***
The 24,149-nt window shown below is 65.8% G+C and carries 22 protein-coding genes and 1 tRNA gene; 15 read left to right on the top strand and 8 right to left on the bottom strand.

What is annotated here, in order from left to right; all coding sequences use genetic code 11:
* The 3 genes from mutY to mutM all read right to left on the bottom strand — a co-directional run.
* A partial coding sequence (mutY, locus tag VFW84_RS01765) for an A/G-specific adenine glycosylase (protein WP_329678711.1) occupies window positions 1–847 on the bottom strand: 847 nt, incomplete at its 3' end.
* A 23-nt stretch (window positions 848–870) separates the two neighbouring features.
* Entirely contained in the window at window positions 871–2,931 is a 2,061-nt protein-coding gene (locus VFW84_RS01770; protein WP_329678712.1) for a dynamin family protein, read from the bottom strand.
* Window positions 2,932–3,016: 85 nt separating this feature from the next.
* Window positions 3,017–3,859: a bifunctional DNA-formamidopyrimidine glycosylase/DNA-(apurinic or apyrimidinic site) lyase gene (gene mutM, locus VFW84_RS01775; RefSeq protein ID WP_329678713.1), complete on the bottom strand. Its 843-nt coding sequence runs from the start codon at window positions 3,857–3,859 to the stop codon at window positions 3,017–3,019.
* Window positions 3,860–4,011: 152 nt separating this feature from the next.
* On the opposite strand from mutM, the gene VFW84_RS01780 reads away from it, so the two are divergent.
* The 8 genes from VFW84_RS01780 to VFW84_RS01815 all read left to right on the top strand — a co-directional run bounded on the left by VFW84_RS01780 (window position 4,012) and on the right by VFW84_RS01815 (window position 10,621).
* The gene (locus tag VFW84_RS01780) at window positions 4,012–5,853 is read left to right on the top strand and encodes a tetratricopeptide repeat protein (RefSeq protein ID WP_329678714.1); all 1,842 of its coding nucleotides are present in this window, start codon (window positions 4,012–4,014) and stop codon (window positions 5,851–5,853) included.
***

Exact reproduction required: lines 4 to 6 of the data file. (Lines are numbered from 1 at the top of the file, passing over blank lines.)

* A partial coding sequence (mutY, locus tag VFW84_RS01765) for an A/G-specific adenine glycosylase (protein WP_329678711.1) occupies window positions 1–847 on the bottom strand: 847 nt, incomplete at its 3' end.
* A 23-nt stretch (window positions 848–870) separates the two neighbouring features.
* Entirely contained in the window at window positions 871–2,931 is a 2,061-nt protein-coding gene (locus VFW84_RS01770; protein WP_329678712.1) for a dynamin family protein, read from the bottom strand.